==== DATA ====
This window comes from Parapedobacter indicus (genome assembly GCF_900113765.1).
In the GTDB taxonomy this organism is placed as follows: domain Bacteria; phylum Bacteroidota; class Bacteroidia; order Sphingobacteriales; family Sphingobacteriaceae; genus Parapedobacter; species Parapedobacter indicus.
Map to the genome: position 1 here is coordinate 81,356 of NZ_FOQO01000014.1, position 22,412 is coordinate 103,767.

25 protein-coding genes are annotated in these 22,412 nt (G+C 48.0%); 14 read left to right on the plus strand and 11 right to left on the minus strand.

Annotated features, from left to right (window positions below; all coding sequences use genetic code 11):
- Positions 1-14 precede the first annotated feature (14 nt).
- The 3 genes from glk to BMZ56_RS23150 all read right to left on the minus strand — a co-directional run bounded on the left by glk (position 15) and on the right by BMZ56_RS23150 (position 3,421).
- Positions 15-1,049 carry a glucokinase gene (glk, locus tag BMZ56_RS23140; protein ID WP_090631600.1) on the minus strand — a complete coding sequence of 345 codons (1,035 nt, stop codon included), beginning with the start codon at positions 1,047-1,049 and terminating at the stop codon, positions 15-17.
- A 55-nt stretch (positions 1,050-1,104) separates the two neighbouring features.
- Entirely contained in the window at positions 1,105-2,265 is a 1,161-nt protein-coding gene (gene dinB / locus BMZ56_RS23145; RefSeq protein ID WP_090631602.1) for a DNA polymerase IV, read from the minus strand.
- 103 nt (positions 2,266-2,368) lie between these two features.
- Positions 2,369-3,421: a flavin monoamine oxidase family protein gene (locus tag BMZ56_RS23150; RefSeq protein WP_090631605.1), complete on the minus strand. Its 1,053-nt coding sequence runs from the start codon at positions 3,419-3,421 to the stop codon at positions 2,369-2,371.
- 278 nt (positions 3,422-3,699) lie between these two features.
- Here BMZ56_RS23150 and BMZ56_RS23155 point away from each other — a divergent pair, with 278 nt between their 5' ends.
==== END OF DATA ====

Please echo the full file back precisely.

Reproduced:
This window comes from Parapedobacter indicus (genome assembly GCF_900113765.1).
In the GTDB taxonomy this organism is placed as follows: domain Bacteria; phylum Bacteroidota; class Bacteroidia; order Sphingobacteriales; family Sphingobacteriaceae; genus Parapedobacter; species Parapedobacter indicus.
Map to the genome: position 1 here is coordinate 81,356 of NZ_FOQO01000014.1, position 22,412 is coordinate 103,767.

25 protein-coding genes are annotated in these 22,412 nt (G+C 48.0%); 14 read left to right on the plus strand and 11 right to left on the minus strand.

Annotated features, from left to right (window positions below; all coding sequences use genetic code 11):
- Positions 1-14 precede the first annotated feature (14 nt).
- The 3 genes from glk to BMZ56_RS23150 all read right to left on the minus strand — a co-directional run bounded on the left by glk (position 15) and on the right by BMZ56_RS23150 (position 3,421).
- Positions 15-1,049 carry a glucokinase gene (glk, locus tag BMZ56_RS23140; protein ID WP_090631600.1) on the minus strand — a complete coding sequence of 345 codons (1,035 nt, stop codon included), beginning with the start codon at positions 1,047-1,049 and terminating at the stop codon, positions 15-17.
- A 55-nt stretch (positions 1,050-1,104) separates the two neighbouring features.
- Entirely contained in the window at positions 1,105-2,265 is a 1,161-nt protein-coding gene (gene dinB / locus BMZ56_RS23145; RefSeq protein ID WP_090631602.1) for a DNA polymerase IV, read from the minus strand.
- 103 nt (positions 2,266-2,368) lie between these two features.
- Positions 2,369-3,421: a flavin monoamine oxidase family protein gene (locus tag BMZ56_RS23150; RefSeq protein WP_090631605.1), complete on the minus strand. Its 1,053-nt coding sequence runs from the start codon at positions 3,419-3,421 to the stop codon at positions 2,369-2,371.
- 278 nt (positions 3,422-3,699) lie between these two features.
- Here BMZ56_RS23150 and BMZ56_RS23155 point away from each other — a divergent pair, with 278 nt between their 5' ends.